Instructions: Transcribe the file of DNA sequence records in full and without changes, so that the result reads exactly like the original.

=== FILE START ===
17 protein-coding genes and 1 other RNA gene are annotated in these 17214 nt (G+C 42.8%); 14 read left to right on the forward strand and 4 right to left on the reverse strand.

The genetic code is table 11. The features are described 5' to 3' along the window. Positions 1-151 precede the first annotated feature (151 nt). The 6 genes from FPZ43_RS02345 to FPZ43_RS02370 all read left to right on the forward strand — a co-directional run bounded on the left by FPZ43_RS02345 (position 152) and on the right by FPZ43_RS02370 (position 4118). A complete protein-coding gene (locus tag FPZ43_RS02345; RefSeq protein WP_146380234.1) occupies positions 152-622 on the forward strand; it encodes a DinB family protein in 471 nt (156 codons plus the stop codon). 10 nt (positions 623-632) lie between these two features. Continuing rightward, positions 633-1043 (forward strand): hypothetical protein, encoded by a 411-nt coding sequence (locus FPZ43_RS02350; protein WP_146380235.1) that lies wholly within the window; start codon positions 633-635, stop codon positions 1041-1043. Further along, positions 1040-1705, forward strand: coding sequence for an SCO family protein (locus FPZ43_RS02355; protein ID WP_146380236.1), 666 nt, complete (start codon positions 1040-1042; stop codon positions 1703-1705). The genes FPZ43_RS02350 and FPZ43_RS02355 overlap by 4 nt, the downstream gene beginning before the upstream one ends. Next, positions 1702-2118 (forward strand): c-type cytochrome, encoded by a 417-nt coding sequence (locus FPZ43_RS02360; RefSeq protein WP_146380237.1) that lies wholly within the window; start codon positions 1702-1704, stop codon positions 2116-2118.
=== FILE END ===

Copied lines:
17 protein-coding genes and 1 other RNA gene are annotated in these 17214 nt (G+C 42.8%); 14 read left to right on the forward strand and 4 right to left on the reverse strand.

The genetic code is table 11. The features are described 5' to 3' along the window. Positions 1-151 precede the first annotated feature (151 nt). The 6 genes from FPZ43_RS02345 to FPZ43_RS02370 all read left to right on the forward strand — a co-directional run bounded on the left by FPZ43_RS02345 (position 152) and on the right by FPZ43_RS02370 (position 4118). A complete protein-coding gene (locus tag FPZ43_RS02345; RefSeq protein WP_146380234.1) occupies positions 152-622 on the forward strand; it encodes a DinB family protein in 471 nt (156 codons plus the stop codon). 10 nt (positions 623-632) lie between these two features. Continuing rightward, positions 633-1043 (forward strand): hypothetical protein, encoded by a 411-nt coding sequence (locus FPZ43_RS02350; protein WP_146380235.1) that lies wholly within the window; start codon positions 633-635, stop codon positions 1041-1043. Further along, positions 1040-1705, forward strand: coding sequence for an SCO family protein (locus FPZ43_RS02355; protein ID WP_146380236.1), 666 nt, complete (start codon positions 1040-1042; stop codon positions 1703-1705). The genes FPZ43_RS02350 and FPZ43_RS02355 overlap by 4 nt, the downstream gene beginning before the upstream one ends. Next, positions 1702-2118 (forward strand): c-type cytochrome, encoded by a 417-nt coding sequence (locus FPZ43_RS02360; RefSeq protein WP_146380237.1) that lies wholly within the window; start codon positions 1702-1704, stop codon positions 2116-2118.